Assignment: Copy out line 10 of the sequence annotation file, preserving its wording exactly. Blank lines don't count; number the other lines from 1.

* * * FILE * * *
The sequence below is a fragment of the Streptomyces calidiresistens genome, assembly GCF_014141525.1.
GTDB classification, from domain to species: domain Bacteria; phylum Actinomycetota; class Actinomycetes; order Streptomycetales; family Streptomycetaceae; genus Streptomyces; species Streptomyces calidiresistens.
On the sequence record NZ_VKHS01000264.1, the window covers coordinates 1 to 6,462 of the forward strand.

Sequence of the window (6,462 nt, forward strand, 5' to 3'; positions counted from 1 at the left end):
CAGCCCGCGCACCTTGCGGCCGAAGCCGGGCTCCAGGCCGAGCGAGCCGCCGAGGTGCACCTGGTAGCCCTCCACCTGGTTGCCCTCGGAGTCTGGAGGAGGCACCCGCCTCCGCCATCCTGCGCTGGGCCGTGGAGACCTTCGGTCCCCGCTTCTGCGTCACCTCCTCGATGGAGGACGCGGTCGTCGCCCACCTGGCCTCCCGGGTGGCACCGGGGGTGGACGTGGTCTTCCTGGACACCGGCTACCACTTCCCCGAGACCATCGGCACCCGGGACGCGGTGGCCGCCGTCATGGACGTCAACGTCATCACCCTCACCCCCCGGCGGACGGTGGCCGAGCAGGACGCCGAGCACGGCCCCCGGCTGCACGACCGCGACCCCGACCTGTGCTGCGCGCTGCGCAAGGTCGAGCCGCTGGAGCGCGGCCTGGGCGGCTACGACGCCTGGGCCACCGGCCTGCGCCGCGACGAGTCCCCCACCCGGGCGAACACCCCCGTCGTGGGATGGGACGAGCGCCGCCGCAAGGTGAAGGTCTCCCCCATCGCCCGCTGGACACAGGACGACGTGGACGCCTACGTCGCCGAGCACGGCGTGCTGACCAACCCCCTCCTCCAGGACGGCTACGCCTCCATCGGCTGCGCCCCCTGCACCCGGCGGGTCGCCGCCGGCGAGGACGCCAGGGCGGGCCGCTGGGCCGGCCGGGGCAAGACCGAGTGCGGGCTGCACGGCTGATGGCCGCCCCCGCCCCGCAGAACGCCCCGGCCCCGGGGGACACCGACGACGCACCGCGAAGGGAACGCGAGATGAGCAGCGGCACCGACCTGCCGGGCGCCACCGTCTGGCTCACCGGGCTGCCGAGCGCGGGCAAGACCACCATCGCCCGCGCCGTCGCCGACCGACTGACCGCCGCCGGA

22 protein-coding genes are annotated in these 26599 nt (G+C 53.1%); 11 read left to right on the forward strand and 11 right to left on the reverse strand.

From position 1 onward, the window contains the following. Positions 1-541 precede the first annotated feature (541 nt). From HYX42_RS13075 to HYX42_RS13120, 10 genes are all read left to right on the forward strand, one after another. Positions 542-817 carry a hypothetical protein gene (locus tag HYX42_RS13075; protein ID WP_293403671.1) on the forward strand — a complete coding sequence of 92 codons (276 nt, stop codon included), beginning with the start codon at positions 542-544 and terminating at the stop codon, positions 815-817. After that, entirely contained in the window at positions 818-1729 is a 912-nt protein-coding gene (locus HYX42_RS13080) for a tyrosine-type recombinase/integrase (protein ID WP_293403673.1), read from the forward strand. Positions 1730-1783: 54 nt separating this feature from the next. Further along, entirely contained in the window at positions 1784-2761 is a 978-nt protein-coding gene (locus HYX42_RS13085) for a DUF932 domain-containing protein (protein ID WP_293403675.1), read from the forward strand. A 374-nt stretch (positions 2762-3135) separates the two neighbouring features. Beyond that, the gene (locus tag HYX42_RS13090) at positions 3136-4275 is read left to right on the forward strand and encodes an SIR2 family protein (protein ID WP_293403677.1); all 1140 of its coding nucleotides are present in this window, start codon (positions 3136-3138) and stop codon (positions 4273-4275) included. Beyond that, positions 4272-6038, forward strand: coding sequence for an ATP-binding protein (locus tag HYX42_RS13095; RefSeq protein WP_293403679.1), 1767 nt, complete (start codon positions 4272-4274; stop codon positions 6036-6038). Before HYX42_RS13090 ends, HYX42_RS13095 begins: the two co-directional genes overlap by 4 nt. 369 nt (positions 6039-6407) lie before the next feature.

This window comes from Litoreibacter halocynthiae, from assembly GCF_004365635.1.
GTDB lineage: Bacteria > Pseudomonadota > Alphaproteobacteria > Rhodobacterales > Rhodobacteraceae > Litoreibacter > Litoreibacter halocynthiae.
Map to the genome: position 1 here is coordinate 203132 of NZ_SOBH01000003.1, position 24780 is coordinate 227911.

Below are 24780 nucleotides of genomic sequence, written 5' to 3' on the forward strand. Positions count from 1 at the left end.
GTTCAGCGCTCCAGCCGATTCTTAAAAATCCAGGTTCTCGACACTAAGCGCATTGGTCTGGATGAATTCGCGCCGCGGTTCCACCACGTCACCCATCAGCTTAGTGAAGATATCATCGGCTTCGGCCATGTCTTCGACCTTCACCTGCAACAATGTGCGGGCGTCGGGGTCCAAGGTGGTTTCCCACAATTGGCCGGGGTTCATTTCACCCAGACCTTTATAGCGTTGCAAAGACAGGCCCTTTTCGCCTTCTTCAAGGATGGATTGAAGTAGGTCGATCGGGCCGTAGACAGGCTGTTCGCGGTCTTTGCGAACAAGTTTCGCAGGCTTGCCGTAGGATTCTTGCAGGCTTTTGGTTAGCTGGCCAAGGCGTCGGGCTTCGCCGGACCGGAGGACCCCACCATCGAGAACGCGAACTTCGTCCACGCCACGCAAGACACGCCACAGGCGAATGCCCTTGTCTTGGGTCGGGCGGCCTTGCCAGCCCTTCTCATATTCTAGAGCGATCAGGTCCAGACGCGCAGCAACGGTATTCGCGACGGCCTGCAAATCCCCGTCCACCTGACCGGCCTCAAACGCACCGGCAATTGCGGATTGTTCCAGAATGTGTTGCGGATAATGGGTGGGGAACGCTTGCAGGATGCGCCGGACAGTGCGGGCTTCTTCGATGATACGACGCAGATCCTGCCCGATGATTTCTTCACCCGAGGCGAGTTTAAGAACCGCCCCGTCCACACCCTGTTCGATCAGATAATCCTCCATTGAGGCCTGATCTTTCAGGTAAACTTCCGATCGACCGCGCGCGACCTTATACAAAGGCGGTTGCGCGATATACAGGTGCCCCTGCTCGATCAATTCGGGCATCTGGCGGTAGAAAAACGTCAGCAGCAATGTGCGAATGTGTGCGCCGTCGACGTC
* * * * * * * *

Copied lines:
Map to the genome: position 1 here is coordinate 203132 of NZ_SOBH01000003.1, position 24780 is coordinate 227911.